Columbo, who had seemed starkly neutral up until that point, finally drew a line in the sand. “There is so much inconclusive information, but the risk of a screw-up is so great, and I’m risk averse; I’ll do it. I think we can lead the world in clean energy.”

“Exactly,” added Latif. “If you have a revenue-neutral climate tax … then there is incentive to develop new technology.”

Albert chimed in: “Yeah, I don’t disagree in concept or if it were applied in a reasonable way.”

A parent’s perspective

Albert paused the conversation and addressed Newhall, who had been listening quietly. This was her first time attending a climate lunch, and she had wisely observed the conversational volley as it played out in front of her. Albert brought her into the fold.

“What do you think of the science?” he asked. “Do you think that carbon emissions from fossil fuels cause climate change?”

Providing a contrast to the technical discussion, Newhall offered the take of a concerned parent: “If my baby has a fever, even a small amount causes big changes. I can see how one degree makes a big difference in my baby. Then 2, 3, or 4 degrees is a bigger deal. I apply the same logic to the globe.”

In turn, each person around the table acknowledged that their own children, ranging in age from 1 to 42, gave them a sense of profound responsibility.

“The spike that’s happening now is so fast and so sharp, compared to what we’ve seen in the past,” Newhall said. “The alarm is high for me.”

But she didn’t dwell on the negative; she made a swift pivot toward optimism. “We have the innovation to move off of coal. To move away from that could be really cool. I’d like to be part of that.”

Columbo leaned forward in his chair. “I like it! We have to go with gut feelings, sometimes. We’re going to need to go with some of the things you mentioned, Lexi.”

Making all at the lunch table ‘happy’

Albert smiled and sat back to listen.

Newhall addressed Albert directly, “It sounds like you’ve read about different ways to generate energy. If it were up to you, would you go down a different path?”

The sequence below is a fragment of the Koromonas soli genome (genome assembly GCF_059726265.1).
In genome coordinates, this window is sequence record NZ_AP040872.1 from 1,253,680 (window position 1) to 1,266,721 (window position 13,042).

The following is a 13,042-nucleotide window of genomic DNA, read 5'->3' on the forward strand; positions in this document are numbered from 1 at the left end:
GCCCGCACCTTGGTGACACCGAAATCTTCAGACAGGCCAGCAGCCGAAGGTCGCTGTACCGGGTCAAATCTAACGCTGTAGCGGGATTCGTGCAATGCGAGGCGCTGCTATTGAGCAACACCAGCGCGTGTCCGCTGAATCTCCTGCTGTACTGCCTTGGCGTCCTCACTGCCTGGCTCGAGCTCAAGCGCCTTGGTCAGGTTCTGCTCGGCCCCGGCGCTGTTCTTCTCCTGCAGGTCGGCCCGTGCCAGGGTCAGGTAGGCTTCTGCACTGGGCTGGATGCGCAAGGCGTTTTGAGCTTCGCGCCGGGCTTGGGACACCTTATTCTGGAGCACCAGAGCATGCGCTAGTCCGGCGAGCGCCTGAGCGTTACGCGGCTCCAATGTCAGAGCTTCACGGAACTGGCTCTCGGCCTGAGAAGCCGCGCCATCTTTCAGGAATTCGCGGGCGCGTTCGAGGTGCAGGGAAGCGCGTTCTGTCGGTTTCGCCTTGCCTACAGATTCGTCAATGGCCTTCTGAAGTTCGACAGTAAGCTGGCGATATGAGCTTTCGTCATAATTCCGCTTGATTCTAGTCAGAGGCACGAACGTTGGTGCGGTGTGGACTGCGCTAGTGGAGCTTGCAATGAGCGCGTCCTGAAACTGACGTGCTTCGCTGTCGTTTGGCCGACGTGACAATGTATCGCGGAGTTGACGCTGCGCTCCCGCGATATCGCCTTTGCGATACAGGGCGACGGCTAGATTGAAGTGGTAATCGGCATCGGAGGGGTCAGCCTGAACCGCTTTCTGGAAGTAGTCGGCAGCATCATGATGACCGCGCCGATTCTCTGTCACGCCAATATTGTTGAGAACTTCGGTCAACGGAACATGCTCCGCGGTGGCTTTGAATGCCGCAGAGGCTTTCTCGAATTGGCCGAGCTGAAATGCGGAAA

Newhall demonstrated her counseling skills as she guided the topic toward future possibilities. “It seems like you get excited about that idea.” Albert nodded as Newhall continued. “Instead of saying CO2 is bad, we can get excited about other options. I feel like that can make everybody at the table happy.”

For the moment, it appeared to work. There was general agreement around the table. Although there is always more to say on this enormous topic, the hour was up, lunch had been consumed, and the group indulged in cookies while reverting to small talk.

Bozeman’s “climate conversation” offers one small but hopeful antidote to the mounting intolerance between those with opposing views on climate change. Because of deliberate attempts to undermine and mischaracterize climate science, many climate advocates have become wary of those who offer a different outlook on climate change. But not every newspaper letter-writer is attempting to upend the science. Many are simply expressing their concerns on a complex societal problem – one having many possible solutions. Progress on climate change requires buy-in from all sides: It will likely come more readily through listening to those with different perspectives.

“We all have a story for why we end up in a ‘camp,’” Newhall said. “Once we’re heard, then we can also listen.”

The group bid their goodbyes and departed into the midafternoon heat of yet another unseasonably warm summer day, their next climate luncheon again a month off.

Editor’s note: The surname of one participant quoted in this story was replaced with a pseudonym at the individual’s request.

Karin Kirk

Karin Kirk is a geologist and freelance writer with a background in climate education. She's a scientist by training, but the human elements of climate change occupy most of her current work. Karin is...